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Tesi etd-09062017-134256

Thesis type
Tesi di laurea magistrale
Investigation and Modeling of Turbulence-Induced Electron Cross-Field Transport in Hall Thrusters
Corso di studi
relatore Prof. Andrenucci, Mariano
relatore Prof. Andreussi, Tommaso
Parole chiave
  • instability
  • fluctuations
  • anomalous transport
  • electric propulsion
  • anomalous collision frequency
  • electron cyclotron drift
  • beam-plasma
  • rotating spoke
  • mechanisms
  • waves
  • oscillations
Data inizio appello
Riassunto analitico
The problem of electron anomalous cross-field transport in Hall thrusters has been extensively studied and a variety of mechanisms have been proposed from the early days of Hall thruster research in order to explain the higher-than-classically-predicted axial current. One aim was to understand the physics of Hall thrusters operation in a way that the simulation models can become self-consistent and no more dependent on experimental results. In addition, considering the impact of turbulence on overall thruster performance, it was felt necessary to characterize the most influential mechanisms so as to try to identify possible mitigation techniques.
Being proved to be of large contribution, the turbulence-induced cross-field transport of electrons became an interesting topic studied theoretically, numerically and experimentally for more than a decade. All these efforts, although yielding lots of insights into the nature of various instabilities in Hall devices, their physics and contributions to momentum and energy transport, never reached a conclusive point.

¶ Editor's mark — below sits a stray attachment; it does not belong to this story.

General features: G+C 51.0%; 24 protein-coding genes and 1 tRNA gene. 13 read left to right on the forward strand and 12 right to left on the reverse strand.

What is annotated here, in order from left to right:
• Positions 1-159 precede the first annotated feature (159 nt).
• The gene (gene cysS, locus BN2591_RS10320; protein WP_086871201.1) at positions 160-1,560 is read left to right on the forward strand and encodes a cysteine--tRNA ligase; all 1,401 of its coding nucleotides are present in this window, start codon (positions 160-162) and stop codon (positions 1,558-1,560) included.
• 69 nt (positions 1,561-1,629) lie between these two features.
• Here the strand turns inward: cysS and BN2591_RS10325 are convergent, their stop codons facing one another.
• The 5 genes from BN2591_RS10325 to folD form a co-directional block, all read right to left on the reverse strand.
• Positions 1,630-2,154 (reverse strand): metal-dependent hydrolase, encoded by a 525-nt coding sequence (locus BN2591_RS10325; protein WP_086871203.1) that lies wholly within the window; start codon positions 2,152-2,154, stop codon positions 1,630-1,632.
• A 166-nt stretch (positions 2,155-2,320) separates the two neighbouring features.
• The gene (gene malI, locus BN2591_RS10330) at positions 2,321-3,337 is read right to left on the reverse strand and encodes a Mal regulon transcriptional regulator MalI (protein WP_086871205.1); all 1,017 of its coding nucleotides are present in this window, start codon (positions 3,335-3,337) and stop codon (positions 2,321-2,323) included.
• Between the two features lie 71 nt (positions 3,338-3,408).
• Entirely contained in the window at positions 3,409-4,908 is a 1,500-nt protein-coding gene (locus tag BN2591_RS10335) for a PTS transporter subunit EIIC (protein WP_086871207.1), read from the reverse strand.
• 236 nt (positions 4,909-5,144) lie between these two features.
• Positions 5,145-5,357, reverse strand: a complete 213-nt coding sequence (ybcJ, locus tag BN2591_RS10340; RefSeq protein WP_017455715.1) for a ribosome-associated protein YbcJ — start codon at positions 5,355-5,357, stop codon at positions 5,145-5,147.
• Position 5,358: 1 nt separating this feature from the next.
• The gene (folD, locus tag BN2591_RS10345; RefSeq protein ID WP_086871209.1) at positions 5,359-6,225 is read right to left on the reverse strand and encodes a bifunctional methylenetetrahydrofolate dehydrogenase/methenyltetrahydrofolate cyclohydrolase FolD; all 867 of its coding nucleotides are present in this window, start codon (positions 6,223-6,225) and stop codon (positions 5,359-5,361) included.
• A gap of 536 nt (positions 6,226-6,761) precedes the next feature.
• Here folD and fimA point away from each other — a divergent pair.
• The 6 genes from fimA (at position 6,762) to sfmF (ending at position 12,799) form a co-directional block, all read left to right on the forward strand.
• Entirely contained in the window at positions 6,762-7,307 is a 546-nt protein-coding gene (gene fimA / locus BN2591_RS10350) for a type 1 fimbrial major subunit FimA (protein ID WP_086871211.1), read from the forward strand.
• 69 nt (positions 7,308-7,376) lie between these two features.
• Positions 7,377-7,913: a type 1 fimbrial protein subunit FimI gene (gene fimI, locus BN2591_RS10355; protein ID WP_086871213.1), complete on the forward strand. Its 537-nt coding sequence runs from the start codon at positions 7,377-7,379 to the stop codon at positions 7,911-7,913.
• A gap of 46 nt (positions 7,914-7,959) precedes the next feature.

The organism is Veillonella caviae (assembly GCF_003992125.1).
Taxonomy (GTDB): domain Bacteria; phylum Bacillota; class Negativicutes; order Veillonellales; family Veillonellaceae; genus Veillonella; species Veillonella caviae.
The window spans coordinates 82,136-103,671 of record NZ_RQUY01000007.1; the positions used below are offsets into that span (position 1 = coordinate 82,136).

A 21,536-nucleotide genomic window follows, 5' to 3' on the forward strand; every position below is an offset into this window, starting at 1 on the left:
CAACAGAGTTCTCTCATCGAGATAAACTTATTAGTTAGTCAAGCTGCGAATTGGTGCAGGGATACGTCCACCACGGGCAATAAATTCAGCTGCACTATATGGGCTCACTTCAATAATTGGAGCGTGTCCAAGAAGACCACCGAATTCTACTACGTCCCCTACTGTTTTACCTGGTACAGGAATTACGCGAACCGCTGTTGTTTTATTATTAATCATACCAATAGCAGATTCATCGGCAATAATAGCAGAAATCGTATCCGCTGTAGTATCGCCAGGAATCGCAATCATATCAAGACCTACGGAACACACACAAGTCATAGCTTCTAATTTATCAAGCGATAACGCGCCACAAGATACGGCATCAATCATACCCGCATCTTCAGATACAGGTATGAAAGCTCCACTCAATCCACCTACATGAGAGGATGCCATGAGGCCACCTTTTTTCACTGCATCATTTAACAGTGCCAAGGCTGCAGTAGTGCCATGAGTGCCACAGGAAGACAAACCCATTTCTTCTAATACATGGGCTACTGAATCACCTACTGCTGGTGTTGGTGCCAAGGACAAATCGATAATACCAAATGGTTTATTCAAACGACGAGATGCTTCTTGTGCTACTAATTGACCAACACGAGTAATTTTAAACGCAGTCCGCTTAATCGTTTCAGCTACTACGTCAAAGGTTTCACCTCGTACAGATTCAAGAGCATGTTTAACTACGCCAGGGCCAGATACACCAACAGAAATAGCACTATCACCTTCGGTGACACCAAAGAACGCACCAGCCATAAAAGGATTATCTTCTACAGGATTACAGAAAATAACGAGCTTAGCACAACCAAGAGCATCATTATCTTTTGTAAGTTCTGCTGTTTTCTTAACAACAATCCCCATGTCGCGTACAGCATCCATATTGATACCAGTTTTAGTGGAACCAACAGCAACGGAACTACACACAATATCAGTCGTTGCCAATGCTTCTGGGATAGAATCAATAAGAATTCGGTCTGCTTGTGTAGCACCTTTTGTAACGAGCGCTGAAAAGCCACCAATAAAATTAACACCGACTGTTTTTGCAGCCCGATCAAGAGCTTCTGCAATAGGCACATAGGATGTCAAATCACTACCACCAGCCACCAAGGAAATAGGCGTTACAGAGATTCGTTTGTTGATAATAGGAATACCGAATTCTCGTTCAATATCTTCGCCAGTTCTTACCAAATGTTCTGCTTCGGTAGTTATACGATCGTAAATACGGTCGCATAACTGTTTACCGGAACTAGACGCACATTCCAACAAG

The present thesis is based on the fact that several experimental and numerical studies elucidated that the Hall thruster channel and near-plume can be divided into at least three regions of different electron mobility. Accordingly, it is considered in the present effort that this variable conductivity can be due to different turbulent mechanisms, each present in a region where the plasma properties there justify its excitation.
The relevant turbulent mechanisms have been identified. Implementing the relevant physical characteristics of the selected instabilities, their contribution to cross-field electron transport have been modeled resulting in the final model, named "Unified Anomalous Transport Code (UATC)". The code was found to produce results consistent with those in the available literature.
The UATC serves as complementing a baseline Quasi-2D fully-fluid simulation code developed at SITAEL by providing the code with axial profile of the spatial variations of the effective collision frequency. The converged solution after the iteration of the two models together under different operating conditions showed improved predictions of the baseline model regarding the intensive plasma parameters and obviated the need to introduce non-physical tunable parameters into the baseline.
Finally, an effort was made to experimentally analyze the oscillations in the SITAEL HT-5k Hall thruster in different magnetic field topologies, changing from a conventional to a magnetically-shielded configuration. As a result, the Breathing mode and some interesting phenomena regarding the Secondary Electron Emission from the channel walls were characterized.